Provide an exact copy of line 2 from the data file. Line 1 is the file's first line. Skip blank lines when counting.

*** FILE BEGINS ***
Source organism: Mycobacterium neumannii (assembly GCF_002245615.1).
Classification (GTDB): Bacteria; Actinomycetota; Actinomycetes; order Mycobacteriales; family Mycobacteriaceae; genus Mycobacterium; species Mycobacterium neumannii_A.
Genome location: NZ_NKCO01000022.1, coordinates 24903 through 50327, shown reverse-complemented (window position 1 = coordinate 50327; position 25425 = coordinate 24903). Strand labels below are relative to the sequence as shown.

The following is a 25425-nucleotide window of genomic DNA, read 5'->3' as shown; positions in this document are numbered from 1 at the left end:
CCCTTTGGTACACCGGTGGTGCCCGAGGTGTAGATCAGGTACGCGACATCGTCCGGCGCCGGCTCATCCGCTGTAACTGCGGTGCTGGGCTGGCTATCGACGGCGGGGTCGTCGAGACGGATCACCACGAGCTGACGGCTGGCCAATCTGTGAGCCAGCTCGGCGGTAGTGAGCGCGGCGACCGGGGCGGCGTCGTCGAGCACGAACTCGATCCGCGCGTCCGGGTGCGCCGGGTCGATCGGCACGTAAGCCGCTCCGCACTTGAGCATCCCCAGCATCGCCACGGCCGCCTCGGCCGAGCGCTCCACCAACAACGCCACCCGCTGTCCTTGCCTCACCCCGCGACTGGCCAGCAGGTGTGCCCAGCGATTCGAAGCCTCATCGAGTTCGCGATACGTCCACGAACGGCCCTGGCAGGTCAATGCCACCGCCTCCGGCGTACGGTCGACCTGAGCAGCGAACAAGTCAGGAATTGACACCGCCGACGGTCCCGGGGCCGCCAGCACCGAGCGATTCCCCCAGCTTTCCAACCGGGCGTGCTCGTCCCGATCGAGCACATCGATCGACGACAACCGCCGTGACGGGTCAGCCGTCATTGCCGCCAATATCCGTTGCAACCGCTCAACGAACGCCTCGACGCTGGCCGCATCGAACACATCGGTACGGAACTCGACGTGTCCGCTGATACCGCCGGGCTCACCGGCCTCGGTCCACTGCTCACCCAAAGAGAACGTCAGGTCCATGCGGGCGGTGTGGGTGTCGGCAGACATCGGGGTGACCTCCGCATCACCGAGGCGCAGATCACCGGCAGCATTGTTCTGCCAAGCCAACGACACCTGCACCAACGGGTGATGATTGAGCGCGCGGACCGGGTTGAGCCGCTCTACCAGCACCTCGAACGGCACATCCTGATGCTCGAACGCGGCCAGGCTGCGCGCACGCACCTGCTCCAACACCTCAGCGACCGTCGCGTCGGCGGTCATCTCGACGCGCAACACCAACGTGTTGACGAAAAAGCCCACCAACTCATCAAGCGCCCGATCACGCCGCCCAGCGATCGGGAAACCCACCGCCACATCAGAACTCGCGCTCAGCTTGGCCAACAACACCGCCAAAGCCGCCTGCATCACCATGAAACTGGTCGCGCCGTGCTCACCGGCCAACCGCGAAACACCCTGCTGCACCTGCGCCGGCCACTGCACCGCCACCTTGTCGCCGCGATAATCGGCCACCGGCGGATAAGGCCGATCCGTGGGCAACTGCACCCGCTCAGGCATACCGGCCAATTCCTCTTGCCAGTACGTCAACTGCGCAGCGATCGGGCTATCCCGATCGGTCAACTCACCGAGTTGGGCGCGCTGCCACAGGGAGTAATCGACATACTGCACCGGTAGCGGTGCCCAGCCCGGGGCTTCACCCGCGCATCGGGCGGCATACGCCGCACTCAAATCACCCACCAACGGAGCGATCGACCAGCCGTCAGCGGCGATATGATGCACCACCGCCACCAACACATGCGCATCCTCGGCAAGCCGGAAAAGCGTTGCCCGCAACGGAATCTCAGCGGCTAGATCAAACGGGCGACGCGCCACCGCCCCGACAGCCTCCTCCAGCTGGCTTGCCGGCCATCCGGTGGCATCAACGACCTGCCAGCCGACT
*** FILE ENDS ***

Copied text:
Classification (GTDB): Bacteria; Actinomycetota; Actinomycetes; order Mycobacteriales; family Mycobacteriaceae; genus Mycobacterium; species Mycobacterium neumannii_A.